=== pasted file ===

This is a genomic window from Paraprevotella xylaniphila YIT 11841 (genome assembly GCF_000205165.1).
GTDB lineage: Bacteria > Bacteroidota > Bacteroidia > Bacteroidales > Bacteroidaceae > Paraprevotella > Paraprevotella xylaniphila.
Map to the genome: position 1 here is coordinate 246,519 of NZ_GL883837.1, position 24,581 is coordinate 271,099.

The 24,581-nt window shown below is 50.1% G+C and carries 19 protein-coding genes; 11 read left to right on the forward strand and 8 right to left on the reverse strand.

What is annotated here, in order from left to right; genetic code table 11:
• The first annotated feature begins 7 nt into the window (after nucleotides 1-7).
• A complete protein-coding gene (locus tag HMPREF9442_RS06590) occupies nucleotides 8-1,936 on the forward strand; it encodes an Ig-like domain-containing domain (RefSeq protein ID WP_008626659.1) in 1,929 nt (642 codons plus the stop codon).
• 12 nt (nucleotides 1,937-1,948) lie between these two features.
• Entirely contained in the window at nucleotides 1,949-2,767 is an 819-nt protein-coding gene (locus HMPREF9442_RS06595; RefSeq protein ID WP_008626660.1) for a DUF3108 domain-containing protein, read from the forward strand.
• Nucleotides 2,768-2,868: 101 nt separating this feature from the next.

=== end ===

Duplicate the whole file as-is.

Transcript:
This is a genomic window from Paraprevotella xylaniphila YIT 11841 (genome assembly GCF_000205165.1).
GTDB lineage: Bacteria > Bacteroidota > Bacteroidia > Bacteroidales > Bacteroidaceae > Paraprevotella > Paraprevotella xylaniphila.
Map to the genome: position 1 here is coordinate 246,519 of NZ_GL883837.1, position 24,581 is coordinate 271,099.

The 24,581-nt window shown below is 50.1% G+C and carries 19 protein-coding genes; 11 read left to right on the forward strand and 8 right to left on the reverse strand.

What is annotated here, in order from left to right; genetic code table 11:
• The first annotated feature begins 7 nt into the window (after nucleotides 1-7).
• A complete protein-coding gene (locus tag HMPREF9442_RS06590) occupies nucleotides 8-1,936 on the forward strand; it encodes an Ig-like domain-containing domain (RefSeq protein ID WP_008626659.1) in 1,929 nt (642 codons plus the stop codon).
• 12 nt (nucleotides 1,937-1,948) lie between these two features.
• Entirely contained in the window at nucleotides 1,949-2,767 is an 819-nt protein-coding gene (locus HMPREF9442_RS06595; RefSeq protein ID WP_008626660.1) for a DUF3108 domain-containing protein, read from the forward strand.
• Nucleotides 2,768-2,868: 101 nt separating this feature from the next.